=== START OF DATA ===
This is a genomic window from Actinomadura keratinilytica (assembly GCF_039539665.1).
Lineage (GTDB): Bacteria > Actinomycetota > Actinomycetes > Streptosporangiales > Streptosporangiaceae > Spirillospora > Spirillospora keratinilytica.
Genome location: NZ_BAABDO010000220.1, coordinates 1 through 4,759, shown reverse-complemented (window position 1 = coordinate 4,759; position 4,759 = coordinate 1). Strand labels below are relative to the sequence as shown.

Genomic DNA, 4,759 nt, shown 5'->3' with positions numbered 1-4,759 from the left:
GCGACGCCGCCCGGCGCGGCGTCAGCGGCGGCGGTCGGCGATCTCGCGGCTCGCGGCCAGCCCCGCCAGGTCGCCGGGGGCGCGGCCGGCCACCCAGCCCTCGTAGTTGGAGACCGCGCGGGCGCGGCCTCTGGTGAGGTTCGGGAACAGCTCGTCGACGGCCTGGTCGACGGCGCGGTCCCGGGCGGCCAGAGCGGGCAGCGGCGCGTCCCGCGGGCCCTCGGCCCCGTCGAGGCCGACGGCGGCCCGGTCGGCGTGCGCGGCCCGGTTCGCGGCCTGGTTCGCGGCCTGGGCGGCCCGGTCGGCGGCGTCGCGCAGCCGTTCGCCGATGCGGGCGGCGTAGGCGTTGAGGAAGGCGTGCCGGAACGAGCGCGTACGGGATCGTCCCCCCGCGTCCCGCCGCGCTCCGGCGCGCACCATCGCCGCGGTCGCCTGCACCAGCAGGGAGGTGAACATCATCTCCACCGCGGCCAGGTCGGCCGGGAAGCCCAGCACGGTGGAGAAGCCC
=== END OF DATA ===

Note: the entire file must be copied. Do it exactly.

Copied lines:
This is a genomic window from Actinomadura keratinilytica (assembly GCF_039539665.1).
Lineage (GTDB): Bacteria > Actinomycetota > Actinomycetes > Streptosporangiales > Streptosporangiaceae > Spirillospora > Spirillospora keratinilytica.
Genome location: NZ_BAABDO010000220.1, coordinates 1 through 4,759, shown reverse-complemented (window position 1 = coordinate 4,759; position 4,759 = coordinate 1). Strand labels below are relative to the sequence as shown.

Genomic DNA, 4,759 nt, shown 5'->3' with positions numbered 1-4,759 from the left:
GCGACGCCGCCCGGCGCGGCGTCAGCGGCGGCGGTCGGCGATCTCGCGGCTCGCGGCCAGCCCCGCCAGGTCGCCGGGGGCGCGGCCGGCCACCCAGCCCTCGTAGTTGGAGACCGCGCGGGCGCGGCCTCTGGTGAGGTTCGGGAACAGCTCGTCGACGGCCTGGTCGACGGCGCGGTCCCGGGCGGCCAGAGCGGGCAGCGGCGCGTCCCGCGGGCCCTCGGCCCCGTCGAGGCCGACGGCGGCCCGGTCGGCGTGCGCGGCCCGGTTCGCGGCCTGGTTCGCGGCCTGGGCGGCCCGGTCGGCGGCGTCGCGCAGCCGTTCGCCGATGCGGGCGGCGTAGGCGTTGAGGAAGGCGTGCCGGAACGAGCGCGTACGGGATCGTCCCCCCGCGTCCCGCCGCGCTCCGGCGCGCACCATCGCCGCGGTCGCCTGCACCAGCAGGGAGGTGAACATCATCTCCACCGCGGCCAGGTCGGCCGGGAAGCCCAGCACGGTGGAGAAGCCC